Dan Greenberg, named the chairman of the Alcoholic Beverage Control Board in February by Gov. Asa Hutchinson, just ahead of the board’s assuming new duties in regulation of medical marijuana, is resigning from the board and moving with his family to Washington, D.C. sources tell me.

My sources say he’s taking a job in the Trump Administration, perhaps in the Labor Department and related to business licensure. Deregulating business licensure has been a long passion of Greenberg as president of a conservative think tank, the Advance Arkansas Institute. Greenberg is also a lawyer and former Republican state representative who lost his last legislative race, for state Senate, against Jeremy Hutchinson. I couldn’t reach Greenberg tonight by phone or e-mail.


No word yet on who might be named to succeed Greenberg. The alcohol industry will be watching closely, but the board’s important role in marijuana regulation might be of more immediate importance. The ABC has already adopted rules on advertising, transportation, edibles and other facets of the newly authorized medical marijuana business. A separate commission is reviewing applications for permits from potential growers and sellers. The Health Department also has some supervisory duties.

UPDATE: Just heard back from Dan, who confirms he’s off to Washington. His note:


As of Monday, I started a new job as Senior Policy Advisor at the U.S. Department of Labor in DC. Technically, I am in the Office of the Assistant Secretary for Policy. It was a hard decision because I like living in Arkansas and I enjoyed my work at the Advance Arkansas Institute and in state government.

There are not many job offers that would have encouraged me to leave the home where I have been living 15 years and the state where I lived most of my life. But this was pretty close to an unrefusable opportunity. A central focus of my new job is the reform of overextensive occupational licensure laws and regulations, which is an issue that AAI has been involved in heavily for most of its life. There is bipartisan agreement on the importance of this reform. As you likely know, this was a policy interest for the Obama Administration; it is also a policy interest of the current Administration and more particularly the Secretary of Labor. The fact is that America has plenty of capable and qualified people who are ready to work, but who are held back by legal barriers that favor incumbents and block entry into labor markets. Some of these barriers seem to have little or nothing to do with benefiting the people. That is a moral outrage, and I am grateful that I was asked to work on this issue at DOL.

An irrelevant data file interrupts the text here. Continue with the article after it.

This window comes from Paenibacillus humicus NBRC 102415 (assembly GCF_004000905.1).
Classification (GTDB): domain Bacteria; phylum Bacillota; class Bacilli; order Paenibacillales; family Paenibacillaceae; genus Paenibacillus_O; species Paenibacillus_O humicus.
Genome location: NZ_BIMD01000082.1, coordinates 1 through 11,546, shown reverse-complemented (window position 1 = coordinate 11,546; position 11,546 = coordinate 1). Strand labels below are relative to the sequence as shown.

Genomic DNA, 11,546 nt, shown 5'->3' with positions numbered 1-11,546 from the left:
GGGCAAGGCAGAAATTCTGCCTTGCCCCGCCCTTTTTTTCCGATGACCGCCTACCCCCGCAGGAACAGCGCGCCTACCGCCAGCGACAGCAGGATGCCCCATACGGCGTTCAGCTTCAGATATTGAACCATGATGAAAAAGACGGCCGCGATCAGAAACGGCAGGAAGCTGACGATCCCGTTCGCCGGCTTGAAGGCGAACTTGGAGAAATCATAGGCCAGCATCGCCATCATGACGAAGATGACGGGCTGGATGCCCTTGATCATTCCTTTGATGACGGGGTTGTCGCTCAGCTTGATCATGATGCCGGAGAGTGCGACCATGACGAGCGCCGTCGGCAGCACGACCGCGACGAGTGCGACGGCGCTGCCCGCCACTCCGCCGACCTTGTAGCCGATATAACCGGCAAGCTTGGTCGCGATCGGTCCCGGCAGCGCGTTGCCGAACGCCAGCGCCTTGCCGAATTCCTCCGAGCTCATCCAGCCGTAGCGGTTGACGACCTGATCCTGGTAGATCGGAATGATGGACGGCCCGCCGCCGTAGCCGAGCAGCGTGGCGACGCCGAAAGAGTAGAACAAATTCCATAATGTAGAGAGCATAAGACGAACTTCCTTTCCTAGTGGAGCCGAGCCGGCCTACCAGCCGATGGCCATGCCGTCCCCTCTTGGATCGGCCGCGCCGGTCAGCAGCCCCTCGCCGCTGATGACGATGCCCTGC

Perhaps I should have made some sort of announcement on the blog or something. I have just been too busy with the transition to think much about that stuff.

Marjorie and the kids are coming up in a week or so to look at houses and schools.